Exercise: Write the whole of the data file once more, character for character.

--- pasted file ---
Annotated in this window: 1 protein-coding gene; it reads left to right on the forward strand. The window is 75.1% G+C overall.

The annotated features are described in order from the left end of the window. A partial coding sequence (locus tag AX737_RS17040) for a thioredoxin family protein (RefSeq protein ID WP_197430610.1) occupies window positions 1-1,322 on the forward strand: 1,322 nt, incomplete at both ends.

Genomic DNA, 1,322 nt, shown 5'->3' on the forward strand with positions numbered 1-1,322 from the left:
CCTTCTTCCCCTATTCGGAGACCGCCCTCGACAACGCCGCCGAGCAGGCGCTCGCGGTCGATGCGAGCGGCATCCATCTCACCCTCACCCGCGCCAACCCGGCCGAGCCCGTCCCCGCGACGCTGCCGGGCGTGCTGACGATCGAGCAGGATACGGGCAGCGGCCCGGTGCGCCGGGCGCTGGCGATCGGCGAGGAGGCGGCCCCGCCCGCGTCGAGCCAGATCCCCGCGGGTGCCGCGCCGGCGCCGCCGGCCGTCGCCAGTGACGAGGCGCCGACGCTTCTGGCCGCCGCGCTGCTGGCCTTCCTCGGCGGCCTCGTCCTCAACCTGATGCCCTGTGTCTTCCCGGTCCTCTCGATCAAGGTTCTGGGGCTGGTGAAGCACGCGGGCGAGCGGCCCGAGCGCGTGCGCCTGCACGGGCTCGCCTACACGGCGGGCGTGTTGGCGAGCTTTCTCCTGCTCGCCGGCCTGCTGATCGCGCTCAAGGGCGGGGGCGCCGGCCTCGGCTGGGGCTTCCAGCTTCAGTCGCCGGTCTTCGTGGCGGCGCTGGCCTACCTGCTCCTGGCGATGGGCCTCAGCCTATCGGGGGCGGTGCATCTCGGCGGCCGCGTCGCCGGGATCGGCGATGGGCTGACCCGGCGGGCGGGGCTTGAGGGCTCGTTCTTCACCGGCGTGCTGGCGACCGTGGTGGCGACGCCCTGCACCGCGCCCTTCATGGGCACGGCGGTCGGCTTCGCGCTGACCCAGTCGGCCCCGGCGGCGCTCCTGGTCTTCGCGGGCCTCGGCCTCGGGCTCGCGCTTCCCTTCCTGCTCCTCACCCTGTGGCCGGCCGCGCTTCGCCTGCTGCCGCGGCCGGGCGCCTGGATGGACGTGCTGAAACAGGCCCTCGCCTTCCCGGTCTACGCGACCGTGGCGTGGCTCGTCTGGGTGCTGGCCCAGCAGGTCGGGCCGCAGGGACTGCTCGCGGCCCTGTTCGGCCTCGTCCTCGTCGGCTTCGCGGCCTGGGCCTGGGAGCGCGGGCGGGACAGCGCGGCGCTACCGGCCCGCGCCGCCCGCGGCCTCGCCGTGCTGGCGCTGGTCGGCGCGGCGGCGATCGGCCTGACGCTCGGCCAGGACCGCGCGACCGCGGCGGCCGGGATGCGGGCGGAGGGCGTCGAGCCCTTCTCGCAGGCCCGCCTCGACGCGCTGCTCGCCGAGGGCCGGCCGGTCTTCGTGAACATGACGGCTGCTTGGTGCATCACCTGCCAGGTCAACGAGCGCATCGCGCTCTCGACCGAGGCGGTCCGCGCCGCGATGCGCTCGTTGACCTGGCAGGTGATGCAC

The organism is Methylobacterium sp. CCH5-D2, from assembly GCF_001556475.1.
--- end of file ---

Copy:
Annotated in this window: 1 protein-coding gene; it reads left to right on the forward strand. The window is 75.1% G+C overall.

The annotated features are described in order from the left end of the window. A partial coding sequence (locus tag AX737_RS17040) for a thioredoxin family protein (RefSeq protein ID WP_197430610.1) occupies window positions 1-1,322 on the forward strand: 1,322 nt, incomplete at both ends.

Genomic DNA, 1,322 nt, shown 5'->3' on the forward strand with positions numbered 1-1,322 from the left:
CCTTCTTCCCCTATTCGGAGACCGCCCTCGACAACGCCGCCGAGCAGGCGCTCGCGGTCGATGCGAGCGGCATCCATCTCACCCTCACCCGCGCCAACCCGGCCGAGCCCGTCCCCGCGACGCTGCCGGGCGTGCTGACGATCGAGCAGGATACGGGCAGCGGCCCGGTGCGCCGGGCGCTGGCGATCGGCGAGGAGGCGGCCCCGCCCGCGTCGAGCCAGATCCCCGCGGGTGCCGCGCCGGCGCCGCCGGCCGTCGCCAGTGACGAGGCGCCGACGCTTCTGGCCGCCGCGCTGCTGGCCTTCCTCGGCGGCCTCGTCCTCAACCTGATGCCCTGTGTCTTCCCGGTCCTCTCGATCAAGGTTCTGGGGCTGGTGAAGCACGCGGGCGAGCGGCCCGAGCGCGTGCGCCTGCACGGGCTCGCCTACACGGCGGGCGTGTTGGCGAGCTTTCTCCTGCTCGCCGGCCTGCTGATCGCGCTCAAGGGCGGGGGCGCCGGCCTCGGCTGGGGCTTCCAGCTTCAGTCGCCGGTCTTCGTGGCGGCGCTGGCCTACCTGCTCCTGGCGATGGGCCTCAGCCTATCGGGGGCGGTGCATCTCGGCGGCCGCGTCGCCGGGATCGGCGATGGGCTGACCCGGCGGGCGGGGCTTGAGGGCTCGTTCTTCACCGGCGTGCTGGCGACCGTGGTGGCGACGCCCTGCACCGCGCCCTTCATGGGCACGGCGGTCGGCTTCGCGCTGACCCAGTCGGCCCCGGCGGCGCTCCTGGTCTTCGCGGGCCTCGGCCTCGGGCTCGCGCTTCCCTTCCTGCTCCTCACCCTGTGGCCGGCCGCGCTTCGCCTGCTGCCGCGGCCGGGCGCCTGGATGGACGTGCTGAAACAGGCCCTCGCCTTCCCGGTCTACGCGACCGTGGCGTGGCTCGTCTGGGTGCTGGCCCAGCAGGTCGGGCCGCAGGGACTGCTCGCGGCCCTGTTCGGCCTCGTCCTCGTCGGCTTCGCGGCCTGGGCCTGGGAGCGCGGGCGGGACAGCGCGGCGCTACCGGCCCGCGCCGCCCGCGGCCTCGCCGTGCTGGCGCTGGTCGGCGCGGCGGCGATCGGCCTGACGCTCGGCCAGGACCGCGCGACCGCGGCGGCCGGGATGCGGGCGGAGGGCGTCGAGCCCTTCTCGCAGGCCCGCCTCGACGCGCTGCTCGCCGAGGGCCGGCCGGTCTTCGTGAACATGACGGCTGCTTGGTGCATCACCTGCCAGGTCAACGAGCGCATCGCGCTCTCGACCGAGGCGGTCCGCGCCGCGATGCGCTCGTTGACCTGGCAGGTGATGCAC

The organism is Methylobacterium sp. CCH5-D2, from assembly GCF_001556475.1.